Hiking in Copper
Located in central Colorado, Copper Mountain offers incredible ski trails and back bowls, in addition to dining, lodging, shopping and various types of entertainment. During the summer, the ski trails turn green, and Copper transforms into the perfect base camp for hiking of all difficulty levels.
(5.6 miles/ vertical 1300 ft.)
The Wheeler Lakes are located at the south end of the Gore Range not too far off I-70. The name came from John Wheeler who established a town in the 1880s that was destroyed by an avalanche and fire. This intermediate hike takes you along a stretch of the Gore Range Trail and is a great day-hike for most fitness levels. As you follow the trail through varied landscape and habitats, admire the 80 different species of wildflowers that fill the meadows surrounding the trail, will eventually end at the lakes. The beginning of the trail runs adjacent to Copper before turning up a south-facing slope. Hiking to the Wheeler lakes is great during the early summer and into early fall.
Searle Pass Trail
(11.4 miles/ vertical 2400 ft.)
A portion of the Colorado Trail, the Searle Pass Trail is a great option for those seeking a challenging hike. Start by Copper Mountain and wend your way through meadows and small groves of trees as you climb to timberline where you’ll be rewarded with views of Gore Range and Tenmile Range. The trail is also popular with mountain bikers.
(2 miles/ vertical minimal)
This short and easy 2 mile hike is located about 5 miles south of Copper mountain. It leads you to the site of the Old Boston Mine and some of the most marvelous scenery within the Tenmile range. Take the road to the right of Mayflower Creek which will bring you past occasional mining ruins. Take the fork to the left, and you will come upon more ruins to explore and a breathtaking view of the mountains. This is a popular trail for cross country skiers in the winter but during summer is a great short and scenic hike appropriate for the whole family.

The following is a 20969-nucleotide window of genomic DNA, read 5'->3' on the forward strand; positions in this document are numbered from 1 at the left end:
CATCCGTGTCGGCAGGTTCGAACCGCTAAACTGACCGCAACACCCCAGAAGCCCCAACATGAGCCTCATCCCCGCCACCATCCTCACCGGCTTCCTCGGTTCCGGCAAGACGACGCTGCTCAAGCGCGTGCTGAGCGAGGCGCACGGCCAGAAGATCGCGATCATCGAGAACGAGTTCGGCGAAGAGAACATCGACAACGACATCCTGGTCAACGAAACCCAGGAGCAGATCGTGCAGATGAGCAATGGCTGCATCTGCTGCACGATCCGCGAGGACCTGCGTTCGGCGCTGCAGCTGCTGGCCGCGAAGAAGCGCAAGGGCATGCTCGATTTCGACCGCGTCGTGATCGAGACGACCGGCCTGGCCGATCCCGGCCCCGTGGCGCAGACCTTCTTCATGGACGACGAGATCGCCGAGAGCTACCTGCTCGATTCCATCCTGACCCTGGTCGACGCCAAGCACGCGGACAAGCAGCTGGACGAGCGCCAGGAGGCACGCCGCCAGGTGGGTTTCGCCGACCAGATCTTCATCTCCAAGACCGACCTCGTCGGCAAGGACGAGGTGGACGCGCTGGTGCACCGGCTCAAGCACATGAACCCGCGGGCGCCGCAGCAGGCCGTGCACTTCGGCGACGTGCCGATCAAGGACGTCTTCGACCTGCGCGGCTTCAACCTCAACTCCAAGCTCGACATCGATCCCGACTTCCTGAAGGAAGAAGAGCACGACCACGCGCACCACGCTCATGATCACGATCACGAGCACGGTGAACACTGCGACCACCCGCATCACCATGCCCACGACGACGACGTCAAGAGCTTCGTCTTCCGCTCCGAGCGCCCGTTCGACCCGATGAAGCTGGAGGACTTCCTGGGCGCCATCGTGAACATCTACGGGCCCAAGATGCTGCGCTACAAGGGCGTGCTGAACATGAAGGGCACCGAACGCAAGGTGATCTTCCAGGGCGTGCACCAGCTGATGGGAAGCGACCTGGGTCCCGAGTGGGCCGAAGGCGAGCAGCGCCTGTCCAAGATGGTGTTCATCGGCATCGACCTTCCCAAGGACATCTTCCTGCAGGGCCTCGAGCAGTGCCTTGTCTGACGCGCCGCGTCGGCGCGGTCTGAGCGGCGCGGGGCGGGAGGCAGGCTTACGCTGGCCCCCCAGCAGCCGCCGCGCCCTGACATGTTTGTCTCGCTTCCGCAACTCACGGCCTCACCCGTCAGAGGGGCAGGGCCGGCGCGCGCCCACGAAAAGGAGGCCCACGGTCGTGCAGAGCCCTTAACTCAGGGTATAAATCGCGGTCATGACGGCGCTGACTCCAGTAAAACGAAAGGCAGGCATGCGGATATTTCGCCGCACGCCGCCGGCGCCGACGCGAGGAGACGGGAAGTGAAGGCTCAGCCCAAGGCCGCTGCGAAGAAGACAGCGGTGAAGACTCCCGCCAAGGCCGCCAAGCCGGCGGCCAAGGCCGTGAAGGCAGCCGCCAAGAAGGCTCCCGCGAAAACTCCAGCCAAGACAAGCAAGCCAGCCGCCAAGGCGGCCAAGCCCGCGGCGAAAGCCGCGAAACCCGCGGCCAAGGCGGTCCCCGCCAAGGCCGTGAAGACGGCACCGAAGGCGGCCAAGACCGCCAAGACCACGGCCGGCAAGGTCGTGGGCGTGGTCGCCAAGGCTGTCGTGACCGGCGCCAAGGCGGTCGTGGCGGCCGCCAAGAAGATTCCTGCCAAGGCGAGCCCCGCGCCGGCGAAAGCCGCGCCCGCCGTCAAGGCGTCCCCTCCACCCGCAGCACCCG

Uneva Pass Trail
(9 miles/ vertical 2200 ft.)
The Gore Range is named after the Irish baronet Sir St. George Gore, who hunted in the Rockies between 1854 and 1857 and explored the range of mountains that today bears his name. Gore Range is famous for its sharp ridges and the solitude its rugged terrain offers. From Copper, you can follow the Gore Range Trail, which leads north into the wilderness. The terrain varies greatly, ranging from easy to difficult, and you can choose to hike for as little or as much as fits your ability level. While many hikers make the Wheeler Lakes their destination, you can continue a few miles more to the top of Uneva Peak for incredible views of the surrounding peaks and remote back bowls.
Copper Mountain hiking is the perfect way to spend a summer afternoon in Colorado.